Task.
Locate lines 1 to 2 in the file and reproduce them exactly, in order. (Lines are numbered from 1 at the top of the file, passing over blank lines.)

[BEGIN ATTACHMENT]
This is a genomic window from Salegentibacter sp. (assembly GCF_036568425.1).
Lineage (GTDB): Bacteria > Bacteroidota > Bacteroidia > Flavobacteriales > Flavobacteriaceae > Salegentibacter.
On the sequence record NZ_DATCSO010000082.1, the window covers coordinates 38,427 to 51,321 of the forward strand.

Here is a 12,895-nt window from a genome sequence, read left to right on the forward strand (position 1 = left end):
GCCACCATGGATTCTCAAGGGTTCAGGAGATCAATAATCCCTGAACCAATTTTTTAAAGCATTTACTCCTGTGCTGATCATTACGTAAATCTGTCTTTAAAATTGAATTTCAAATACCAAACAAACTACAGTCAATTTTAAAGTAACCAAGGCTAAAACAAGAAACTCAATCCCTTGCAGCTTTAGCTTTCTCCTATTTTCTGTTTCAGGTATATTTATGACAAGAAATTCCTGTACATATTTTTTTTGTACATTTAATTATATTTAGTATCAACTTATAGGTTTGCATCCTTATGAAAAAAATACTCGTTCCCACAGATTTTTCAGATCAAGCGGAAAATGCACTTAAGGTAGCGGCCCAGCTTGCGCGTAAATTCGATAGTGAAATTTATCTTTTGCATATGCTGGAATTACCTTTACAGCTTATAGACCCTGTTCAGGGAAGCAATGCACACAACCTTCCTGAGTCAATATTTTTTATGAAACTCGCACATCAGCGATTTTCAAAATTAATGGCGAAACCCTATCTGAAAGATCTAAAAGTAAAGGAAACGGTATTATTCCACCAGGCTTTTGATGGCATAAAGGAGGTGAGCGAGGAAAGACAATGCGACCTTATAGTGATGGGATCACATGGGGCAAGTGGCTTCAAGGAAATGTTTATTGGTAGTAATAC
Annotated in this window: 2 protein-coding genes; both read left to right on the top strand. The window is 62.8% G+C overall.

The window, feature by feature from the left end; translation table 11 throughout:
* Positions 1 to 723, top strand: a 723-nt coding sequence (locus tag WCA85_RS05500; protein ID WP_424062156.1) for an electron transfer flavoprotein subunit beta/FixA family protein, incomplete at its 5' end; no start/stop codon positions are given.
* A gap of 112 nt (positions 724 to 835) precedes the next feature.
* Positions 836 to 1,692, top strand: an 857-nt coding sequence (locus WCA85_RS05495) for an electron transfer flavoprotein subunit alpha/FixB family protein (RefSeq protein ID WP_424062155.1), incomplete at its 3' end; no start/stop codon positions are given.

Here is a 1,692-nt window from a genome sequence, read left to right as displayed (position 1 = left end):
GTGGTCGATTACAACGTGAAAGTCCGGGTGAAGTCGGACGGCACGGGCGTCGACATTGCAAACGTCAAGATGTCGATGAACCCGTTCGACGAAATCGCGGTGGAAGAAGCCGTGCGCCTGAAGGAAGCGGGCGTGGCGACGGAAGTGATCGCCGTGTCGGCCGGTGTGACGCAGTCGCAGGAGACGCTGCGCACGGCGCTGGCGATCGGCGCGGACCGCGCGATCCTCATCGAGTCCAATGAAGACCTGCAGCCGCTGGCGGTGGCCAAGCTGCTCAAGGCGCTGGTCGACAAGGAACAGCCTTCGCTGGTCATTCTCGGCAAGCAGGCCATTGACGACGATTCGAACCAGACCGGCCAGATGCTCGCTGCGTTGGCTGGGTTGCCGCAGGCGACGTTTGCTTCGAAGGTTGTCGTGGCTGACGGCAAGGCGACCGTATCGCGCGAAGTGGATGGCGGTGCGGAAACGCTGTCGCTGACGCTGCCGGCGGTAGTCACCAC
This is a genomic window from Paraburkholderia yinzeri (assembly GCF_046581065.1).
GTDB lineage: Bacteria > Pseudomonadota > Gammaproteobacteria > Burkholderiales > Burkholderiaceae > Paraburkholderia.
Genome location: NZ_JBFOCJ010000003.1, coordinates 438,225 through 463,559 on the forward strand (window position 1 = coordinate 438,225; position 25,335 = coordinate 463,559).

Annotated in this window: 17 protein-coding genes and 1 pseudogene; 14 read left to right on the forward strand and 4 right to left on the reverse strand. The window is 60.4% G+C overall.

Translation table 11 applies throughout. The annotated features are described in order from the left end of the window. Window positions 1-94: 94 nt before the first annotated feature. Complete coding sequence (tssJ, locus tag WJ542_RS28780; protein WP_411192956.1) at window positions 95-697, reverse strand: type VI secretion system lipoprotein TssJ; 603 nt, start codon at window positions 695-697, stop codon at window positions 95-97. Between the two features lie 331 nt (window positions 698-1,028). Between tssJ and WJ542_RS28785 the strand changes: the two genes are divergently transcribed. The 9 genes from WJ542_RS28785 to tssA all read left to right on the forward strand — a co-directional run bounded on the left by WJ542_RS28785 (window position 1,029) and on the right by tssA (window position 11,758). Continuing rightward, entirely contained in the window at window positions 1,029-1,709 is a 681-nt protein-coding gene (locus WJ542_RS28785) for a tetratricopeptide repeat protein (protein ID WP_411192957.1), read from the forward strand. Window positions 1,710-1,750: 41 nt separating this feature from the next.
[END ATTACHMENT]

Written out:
This is a genomic window from Salegentibacter sp. (assembly GCF_036568425.1).
Lineage (GTDB): Bacteria > Bacteroidota > Bacteroidia > Flavobacteriales > Flavobacteriaceae > Salegentibacter.